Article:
One teacher wants a roof, another wants health care

FrontNational Award winning teachers with their children at Vigyan Bhawan in Delhi Thursday. (IE Photo: Renuka Puri)
When Mohammad Yaqoob left Kashmir to travel to Delhi for the national awards for teachers, he was given a timetable by the Ministry of Human Resource Development. Yaqoob was slightly amused. After almost two decades of drawing timetables for his students, he didn't have a problem following the timetable. But he could do with a timetable for his school's development.

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After receiving the award, when asked what he'd do to improve his school if given full freedom and complete financial support, his response was succinct and prompt. "That's easy. I'd give my students a roof over their heads," said Yaqoob, who teaches Kashmiri and Hindi at the Government Middle School in Budgam district of Kashmir.

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At present, his students, most of them well below the poverty line, don't have a fixed classroom. A large part of his work as a teacher involves "arranging" rooms where they can study peacefully, without being disturbed.

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"The political tension in the state has, predictably, had an adverse impact on education, especially in government schools. Students don't want to come to school and there are many dropouts. I made it a point to visit these families to try and figure out why it was happening and how it could be stopped," said Yaqoob, who was awarded for his contribution towards ensuring national integration.

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After the awards ceremony, most of the 336 teachers returned to the central Delhi hotel where they had been housed. Outside the hotel, photographs from the event were spread out on the pavement — scattered signs of recognition, proof that what they had been doing for so many years had been noticed and appreciated.

"The government makes all these policies. It pours in money. But at times, I feel like all of this is without any direction. But when you're given an award like this, you feel that all of it hasn't gone to waste," said Arunangshu Lodh, who teaches English at Bodhjung School in Agartala, Tripura.

Lodh lost his vision when he was just five years old, when an accident on the football field led to retinal detachment. Undeterred, he continued his education and went on to do his graduation and post-graduation in English Literature, before becoming a teacher.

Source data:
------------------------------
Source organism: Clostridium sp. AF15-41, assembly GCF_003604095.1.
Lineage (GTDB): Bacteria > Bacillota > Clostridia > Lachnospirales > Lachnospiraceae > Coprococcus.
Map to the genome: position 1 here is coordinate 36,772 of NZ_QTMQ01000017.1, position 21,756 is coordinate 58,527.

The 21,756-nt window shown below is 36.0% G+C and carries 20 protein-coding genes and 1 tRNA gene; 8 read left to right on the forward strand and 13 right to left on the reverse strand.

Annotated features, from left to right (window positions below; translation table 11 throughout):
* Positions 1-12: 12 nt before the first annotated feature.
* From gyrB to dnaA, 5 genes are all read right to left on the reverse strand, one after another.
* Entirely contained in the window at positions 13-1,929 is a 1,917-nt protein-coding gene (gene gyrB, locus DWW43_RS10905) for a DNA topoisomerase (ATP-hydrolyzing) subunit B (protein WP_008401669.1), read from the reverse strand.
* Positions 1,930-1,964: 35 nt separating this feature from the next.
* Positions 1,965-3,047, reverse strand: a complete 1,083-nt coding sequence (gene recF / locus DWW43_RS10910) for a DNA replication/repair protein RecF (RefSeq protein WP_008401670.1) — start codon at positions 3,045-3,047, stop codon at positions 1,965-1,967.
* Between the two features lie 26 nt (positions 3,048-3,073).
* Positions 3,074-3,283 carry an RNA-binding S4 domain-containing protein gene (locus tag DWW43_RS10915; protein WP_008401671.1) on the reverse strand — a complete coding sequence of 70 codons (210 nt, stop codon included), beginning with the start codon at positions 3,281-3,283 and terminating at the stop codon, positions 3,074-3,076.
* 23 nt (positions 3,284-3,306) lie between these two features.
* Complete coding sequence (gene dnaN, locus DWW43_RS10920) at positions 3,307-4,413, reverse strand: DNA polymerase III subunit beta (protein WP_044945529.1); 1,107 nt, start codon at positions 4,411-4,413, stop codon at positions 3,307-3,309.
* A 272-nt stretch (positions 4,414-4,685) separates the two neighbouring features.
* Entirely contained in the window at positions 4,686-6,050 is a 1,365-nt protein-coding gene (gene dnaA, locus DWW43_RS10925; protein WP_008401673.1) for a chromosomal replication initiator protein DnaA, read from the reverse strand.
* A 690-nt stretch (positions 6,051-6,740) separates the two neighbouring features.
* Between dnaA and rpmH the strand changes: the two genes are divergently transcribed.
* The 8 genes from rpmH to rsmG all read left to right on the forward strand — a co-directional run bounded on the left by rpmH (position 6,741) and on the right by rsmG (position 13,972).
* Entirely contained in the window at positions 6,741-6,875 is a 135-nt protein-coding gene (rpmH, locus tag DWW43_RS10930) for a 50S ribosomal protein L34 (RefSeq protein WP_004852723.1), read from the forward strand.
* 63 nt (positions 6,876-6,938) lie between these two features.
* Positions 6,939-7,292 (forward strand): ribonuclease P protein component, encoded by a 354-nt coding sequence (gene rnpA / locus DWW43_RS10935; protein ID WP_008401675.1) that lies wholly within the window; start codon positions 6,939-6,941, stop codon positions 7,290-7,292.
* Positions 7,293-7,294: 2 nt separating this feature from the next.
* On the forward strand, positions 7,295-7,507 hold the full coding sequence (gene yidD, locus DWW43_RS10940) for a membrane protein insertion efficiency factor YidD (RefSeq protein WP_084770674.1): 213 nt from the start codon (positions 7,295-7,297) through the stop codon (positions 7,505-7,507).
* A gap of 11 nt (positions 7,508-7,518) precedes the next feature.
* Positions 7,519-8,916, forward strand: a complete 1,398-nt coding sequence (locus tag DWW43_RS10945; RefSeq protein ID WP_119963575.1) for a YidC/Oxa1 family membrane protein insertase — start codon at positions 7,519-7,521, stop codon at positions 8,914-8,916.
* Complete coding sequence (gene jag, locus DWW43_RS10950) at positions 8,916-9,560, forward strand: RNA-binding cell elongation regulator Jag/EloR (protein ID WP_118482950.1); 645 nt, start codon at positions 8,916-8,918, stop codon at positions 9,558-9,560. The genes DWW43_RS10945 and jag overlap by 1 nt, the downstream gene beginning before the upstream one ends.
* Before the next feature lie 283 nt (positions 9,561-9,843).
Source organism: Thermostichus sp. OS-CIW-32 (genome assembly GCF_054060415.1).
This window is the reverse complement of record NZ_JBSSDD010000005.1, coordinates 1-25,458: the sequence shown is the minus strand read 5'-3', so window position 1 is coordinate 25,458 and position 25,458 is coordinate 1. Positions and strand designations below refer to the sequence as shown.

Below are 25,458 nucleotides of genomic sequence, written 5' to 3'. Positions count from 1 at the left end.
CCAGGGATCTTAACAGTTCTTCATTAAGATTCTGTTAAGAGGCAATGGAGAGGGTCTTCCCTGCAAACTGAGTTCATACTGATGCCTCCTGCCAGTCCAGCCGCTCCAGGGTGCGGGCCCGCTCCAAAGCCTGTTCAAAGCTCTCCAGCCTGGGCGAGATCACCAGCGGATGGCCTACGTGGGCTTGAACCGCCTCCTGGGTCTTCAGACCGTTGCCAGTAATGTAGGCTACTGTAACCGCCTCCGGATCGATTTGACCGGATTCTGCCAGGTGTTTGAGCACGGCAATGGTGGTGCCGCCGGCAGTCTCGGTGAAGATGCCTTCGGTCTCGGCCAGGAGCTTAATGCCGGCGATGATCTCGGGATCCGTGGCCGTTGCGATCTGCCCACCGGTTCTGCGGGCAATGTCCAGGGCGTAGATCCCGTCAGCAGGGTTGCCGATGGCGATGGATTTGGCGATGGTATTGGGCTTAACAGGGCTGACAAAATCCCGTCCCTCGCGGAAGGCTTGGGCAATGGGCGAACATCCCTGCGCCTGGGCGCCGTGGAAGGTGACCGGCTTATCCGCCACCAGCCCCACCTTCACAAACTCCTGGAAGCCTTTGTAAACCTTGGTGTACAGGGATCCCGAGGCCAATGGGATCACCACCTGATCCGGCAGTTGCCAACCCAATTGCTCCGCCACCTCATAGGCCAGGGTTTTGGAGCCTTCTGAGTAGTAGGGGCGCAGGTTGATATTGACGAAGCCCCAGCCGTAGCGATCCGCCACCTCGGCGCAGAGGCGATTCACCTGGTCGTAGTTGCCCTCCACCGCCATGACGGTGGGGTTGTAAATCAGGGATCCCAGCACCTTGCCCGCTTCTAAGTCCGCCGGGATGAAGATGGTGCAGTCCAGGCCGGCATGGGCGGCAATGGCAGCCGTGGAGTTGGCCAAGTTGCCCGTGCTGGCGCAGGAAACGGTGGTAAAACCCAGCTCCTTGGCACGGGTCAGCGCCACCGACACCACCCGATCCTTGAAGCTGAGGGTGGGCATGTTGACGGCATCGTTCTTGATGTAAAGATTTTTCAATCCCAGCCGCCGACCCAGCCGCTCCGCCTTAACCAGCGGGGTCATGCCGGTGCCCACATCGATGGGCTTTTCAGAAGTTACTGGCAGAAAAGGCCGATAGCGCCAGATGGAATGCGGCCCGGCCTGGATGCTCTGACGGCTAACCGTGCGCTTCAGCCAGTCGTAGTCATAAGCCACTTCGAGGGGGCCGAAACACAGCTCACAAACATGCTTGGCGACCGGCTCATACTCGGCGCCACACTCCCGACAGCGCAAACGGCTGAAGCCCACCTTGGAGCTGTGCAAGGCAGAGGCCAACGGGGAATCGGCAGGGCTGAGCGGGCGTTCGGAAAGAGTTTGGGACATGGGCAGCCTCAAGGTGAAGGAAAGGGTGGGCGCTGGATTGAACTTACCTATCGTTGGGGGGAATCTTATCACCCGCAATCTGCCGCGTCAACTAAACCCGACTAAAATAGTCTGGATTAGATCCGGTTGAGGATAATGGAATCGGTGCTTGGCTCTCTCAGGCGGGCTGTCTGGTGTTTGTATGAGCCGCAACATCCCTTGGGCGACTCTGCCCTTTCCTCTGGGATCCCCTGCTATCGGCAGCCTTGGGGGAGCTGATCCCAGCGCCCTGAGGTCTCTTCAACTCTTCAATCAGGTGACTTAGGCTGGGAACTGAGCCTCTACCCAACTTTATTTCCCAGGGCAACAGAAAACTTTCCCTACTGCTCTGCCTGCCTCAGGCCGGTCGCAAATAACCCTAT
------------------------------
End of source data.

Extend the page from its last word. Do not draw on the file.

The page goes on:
"Ninety-five per cent of the girls in my school are from tribal communities. Teaching them is a unique challenge, one that needs trained teachers. But the problem in Tripura is that teachers are often not trained. There is only one government institution in the state that has a B.Ed, course," he said, adding that in a state like Tripura, where poverty is rampant, training teachers should be a priority.

Poverty is something that a number of the awardees have to deal with. Like Inti Abraham Victor Babu, headmaster of the Municipal Corporation Primary School in Rajahmundry, Andhra Pradesh.

"My school is in an urban area, but most of my students come from the slums. The health of these children is a big concern... The problem cannot be solved by money. Most of these students are from very poor families and their parents often don't want them to study. That needs to be changed," he said.

Laxman Bhai Chandaji is the headmaster of Adarsh Vidyalaya in Patan district of Gujarat. He said that in a state that has otherwise seen marked development, the development in Patan — a district that borders Rajasthan — has primarily remained confined to the urban areas. "Most of the students are from OBC categories and from impoverished families. In some cases, they are the first ones from their families to attend school," he said.

Chandaji received an award for his use of information communication and technology in teaching. He and his students have created a software that teaches optics and the science of refraction to students in Gujarati through the use of interdisciplinary, interactive methods.

In the hot and dry district of Dujod, Rajhasthan, Shri Shricand, who teaches at the Government Secondary School, recounted a similar tale of partial development. "The development has been restricted to urban areas. In rural areas, education still has a very long way to go. More students need to see the inside of the existing classrooms," he said.

Sangkit Lepcha, from Sikkim's Mangan district, has been teaching for the last 34 years. "I have been selected for my consistency and my work in north Sikkim," she said.

Asgar Ali, a teacher at Purva Madhyanul Vidyalaya in Bulandshahr, said his focus has been on educating girls. "There are more girls in my school than boys. In the past few years, a lot of development has happened, but mindsets still have to change. A lot of work still needs to be done though. For instance, my school still doesn't have a boundary wall, which is a problem," he said.

Gagan Bihari Panda, from Tumusinga village in Dhenkanal, Orissa, teaches at the PU Vidyapeeth. "Most of my students are well below the poverty line. For them education isn't as easy as it is in the city. This award has given me courage to continue with my work," he said. On being asked if he plans to stay in Delhi, Gagan Bihari smiled politely and said, "No, there's a lot of work to be done."

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